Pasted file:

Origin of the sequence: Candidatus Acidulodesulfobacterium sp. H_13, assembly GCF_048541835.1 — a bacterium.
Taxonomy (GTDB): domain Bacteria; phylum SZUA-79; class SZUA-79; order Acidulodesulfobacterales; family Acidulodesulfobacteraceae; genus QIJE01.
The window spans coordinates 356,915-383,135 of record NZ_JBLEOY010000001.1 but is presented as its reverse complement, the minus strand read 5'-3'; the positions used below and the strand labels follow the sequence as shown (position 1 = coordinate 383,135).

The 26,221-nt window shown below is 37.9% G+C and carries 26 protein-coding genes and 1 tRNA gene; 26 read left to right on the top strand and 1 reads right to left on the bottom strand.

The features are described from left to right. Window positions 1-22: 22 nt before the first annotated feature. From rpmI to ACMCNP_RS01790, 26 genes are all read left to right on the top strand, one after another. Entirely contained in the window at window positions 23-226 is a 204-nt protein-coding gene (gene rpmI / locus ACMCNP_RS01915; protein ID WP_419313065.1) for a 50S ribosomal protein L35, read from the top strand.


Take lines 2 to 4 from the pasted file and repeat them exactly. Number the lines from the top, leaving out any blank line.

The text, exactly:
Taxonomy (GTDB): domain Bacteria; phylum SZUA-79; class SZUA-79; order Acidulodesulfobacterales; family Acidulodesulfobacteraceae; genus QIJE01.
The window spans coordinates 356,915-383,135 of record NZ_JBLEOY010000001.1 but is presented as its reverse complement, the minus strand read 5'-3'; the positions used below and the strand labels follow the sequence as shown (position 1 = coordinate 383,135).

The 26,221-nt window shown below is 37.9% G+C and carries 26 protein-coding genes and 1 tRNA gene; 26 read left to right on the top strand and 1 reads right to left on the bottom strand.